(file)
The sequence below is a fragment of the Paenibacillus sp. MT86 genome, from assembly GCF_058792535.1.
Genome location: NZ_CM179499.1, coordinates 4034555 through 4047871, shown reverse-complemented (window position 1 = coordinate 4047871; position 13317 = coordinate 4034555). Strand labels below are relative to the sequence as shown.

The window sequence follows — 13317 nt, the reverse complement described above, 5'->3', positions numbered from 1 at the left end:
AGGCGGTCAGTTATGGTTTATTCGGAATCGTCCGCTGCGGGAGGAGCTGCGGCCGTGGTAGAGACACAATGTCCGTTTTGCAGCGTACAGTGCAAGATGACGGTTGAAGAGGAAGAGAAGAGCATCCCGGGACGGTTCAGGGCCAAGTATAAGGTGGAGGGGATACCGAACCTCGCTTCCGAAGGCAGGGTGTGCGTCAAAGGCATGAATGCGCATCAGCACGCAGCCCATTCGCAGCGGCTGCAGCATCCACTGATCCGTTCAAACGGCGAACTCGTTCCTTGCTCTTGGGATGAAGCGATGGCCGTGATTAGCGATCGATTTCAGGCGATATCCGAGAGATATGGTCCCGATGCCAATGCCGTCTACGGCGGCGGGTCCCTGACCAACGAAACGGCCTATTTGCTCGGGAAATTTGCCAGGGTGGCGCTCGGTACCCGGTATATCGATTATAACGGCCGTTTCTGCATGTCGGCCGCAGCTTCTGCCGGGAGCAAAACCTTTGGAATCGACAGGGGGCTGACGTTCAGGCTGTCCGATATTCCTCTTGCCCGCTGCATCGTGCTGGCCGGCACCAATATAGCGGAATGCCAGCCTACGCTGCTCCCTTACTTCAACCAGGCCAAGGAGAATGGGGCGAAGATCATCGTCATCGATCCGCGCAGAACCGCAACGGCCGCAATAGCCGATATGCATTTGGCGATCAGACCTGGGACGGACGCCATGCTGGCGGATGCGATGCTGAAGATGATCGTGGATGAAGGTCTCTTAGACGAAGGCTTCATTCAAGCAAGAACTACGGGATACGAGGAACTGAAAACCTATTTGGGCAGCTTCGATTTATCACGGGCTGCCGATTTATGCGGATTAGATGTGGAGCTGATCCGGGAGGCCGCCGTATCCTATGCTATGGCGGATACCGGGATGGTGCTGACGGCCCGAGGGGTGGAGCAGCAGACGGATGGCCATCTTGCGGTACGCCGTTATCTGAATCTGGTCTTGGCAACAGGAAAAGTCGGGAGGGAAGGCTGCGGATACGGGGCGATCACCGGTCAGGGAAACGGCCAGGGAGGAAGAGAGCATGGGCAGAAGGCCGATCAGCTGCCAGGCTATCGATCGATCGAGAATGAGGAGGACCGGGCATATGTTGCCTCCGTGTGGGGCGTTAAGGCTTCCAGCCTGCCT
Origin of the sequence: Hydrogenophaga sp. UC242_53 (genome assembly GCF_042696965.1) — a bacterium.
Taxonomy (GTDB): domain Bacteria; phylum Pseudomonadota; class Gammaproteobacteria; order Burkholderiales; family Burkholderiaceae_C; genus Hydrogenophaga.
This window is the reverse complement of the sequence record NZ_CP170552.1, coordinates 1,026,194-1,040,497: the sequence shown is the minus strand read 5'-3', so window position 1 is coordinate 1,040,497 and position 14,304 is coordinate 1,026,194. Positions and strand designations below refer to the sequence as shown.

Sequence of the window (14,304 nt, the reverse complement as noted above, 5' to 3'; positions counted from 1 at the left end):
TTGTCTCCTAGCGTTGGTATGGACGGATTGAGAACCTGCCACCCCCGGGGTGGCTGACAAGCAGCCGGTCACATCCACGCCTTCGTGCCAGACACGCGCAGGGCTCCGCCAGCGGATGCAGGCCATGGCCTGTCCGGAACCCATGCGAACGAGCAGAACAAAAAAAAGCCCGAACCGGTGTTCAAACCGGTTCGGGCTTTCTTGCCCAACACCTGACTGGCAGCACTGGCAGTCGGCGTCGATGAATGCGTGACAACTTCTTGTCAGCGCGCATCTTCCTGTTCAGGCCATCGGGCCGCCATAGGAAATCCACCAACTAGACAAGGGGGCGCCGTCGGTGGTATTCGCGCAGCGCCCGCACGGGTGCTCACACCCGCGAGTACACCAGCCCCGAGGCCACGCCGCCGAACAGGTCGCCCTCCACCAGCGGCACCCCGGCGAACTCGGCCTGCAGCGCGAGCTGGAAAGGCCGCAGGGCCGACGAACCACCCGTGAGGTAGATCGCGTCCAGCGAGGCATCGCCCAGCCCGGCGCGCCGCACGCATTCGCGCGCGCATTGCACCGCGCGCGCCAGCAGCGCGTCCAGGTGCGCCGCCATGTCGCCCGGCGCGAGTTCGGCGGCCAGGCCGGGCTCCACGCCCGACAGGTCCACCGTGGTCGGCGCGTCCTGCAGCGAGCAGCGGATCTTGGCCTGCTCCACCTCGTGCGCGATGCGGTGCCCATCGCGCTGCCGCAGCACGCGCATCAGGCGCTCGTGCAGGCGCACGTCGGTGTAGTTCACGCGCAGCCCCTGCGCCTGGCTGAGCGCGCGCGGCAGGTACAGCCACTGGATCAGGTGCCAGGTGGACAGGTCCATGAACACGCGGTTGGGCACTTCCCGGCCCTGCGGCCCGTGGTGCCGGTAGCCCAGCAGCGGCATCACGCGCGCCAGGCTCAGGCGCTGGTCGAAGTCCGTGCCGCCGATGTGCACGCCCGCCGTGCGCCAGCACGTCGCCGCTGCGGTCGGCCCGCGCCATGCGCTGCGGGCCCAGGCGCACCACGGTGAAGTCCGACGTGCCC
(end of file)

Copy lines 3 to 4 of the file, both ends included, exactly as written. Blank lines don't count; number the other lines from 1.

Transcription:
The window sequence follows — 13317 nt, the reverse complement described above, 5'->3', positions numbered from 1 at the left end:
AGGCGGTCAGTTATGGTTTATTCGGAATCGTCCGCTGCGGGAGGAGCTGCGGCCGTGGTAGAGACACAATGTCCGTTTTGCAGCGTACAGTGCAAGATGACGGTTGAAGAGGAAGAGAAGAGCATCCCGGGACGGTTCAGGGCCAAGTATAAGGTGGAGGGGATACCGAACCTCGCTTCCGAAGGCAGGGTGTGCGTCAAAGGCATGAATGCGCATCAGCACGCAGCCCATTCGCAGCGGCTGCAGCATCCACTGATCCGTTCAAACGGCGAACTCGTTCCTTGCTCTTGGGATGAAGCGATGGCCGTGATTAGCGATCGATTTCAGGCGATATCCGAGAGATATGGTCCCGATGCCAATGCCGTCTACGGCGGCGGGTCCCTGACCAACGAAACGGCCTATTTGCTCGGGAAATTTGCCAGGGTGGCGCTCGGTACCCGGTATATCGATTATAACGGCCGTTTCTGCATGTCGGCCGCAGCTTCTGCCGGGAGCAAAACCTTTGGAATCGACAGGGGGCTGACGTTCAGGCTGTCCGATATTCCTCTTGCCCGCTGCATCGTGCTGGCCGGCACCAATATAGCGGAATGCCAGCCTACGCTGCTCCCTTACTTCAACCAGGCCAAGGAGAATGGGGCGAAGATCATCGTCATCGATCCGCGCAGAACCGCAACGGCCGCAATAGCCGATATGCATTTGGCGATCAGACCTGGGACGGACGCCATGCTGGCGGATGCGATGCTGAAGATGATCGTGGATGAAGGTCTCTTAGACGAAGGCTTCATTCAAGCAAGAACTACGGGATACGAGGAACTGAAAACCTATTTGGGCAGCTTCGATTTATCACGGGCTGCCGATTTATGCGGATTAGATGTGGAGCTGATCCGGGAGGCCGCCGTATCCTATGCTATGGCGGATACCGGGATGGTGCTGACGGCCCGAGGGGTGGAGCAGCAGACGGATGGCCATCTTGCGGTACGCCGTTATCTGAATCTGGTCTTGGCAACAGGAAAAGTCGGGAGGGAAGGCTGCGGATACGGGGCGATCACCGGTCAGGGAAACGGCCAGGGAGGAAGAGAGCATGGGCAGAAGGCCGATCAGCTGCCAGGCTATCGATCGATCGAGAATGAGGAGGACCGGGCATATGTTGCCTCCGTGTGGGGCGTTAAGGCTTCCAGCCTGCCT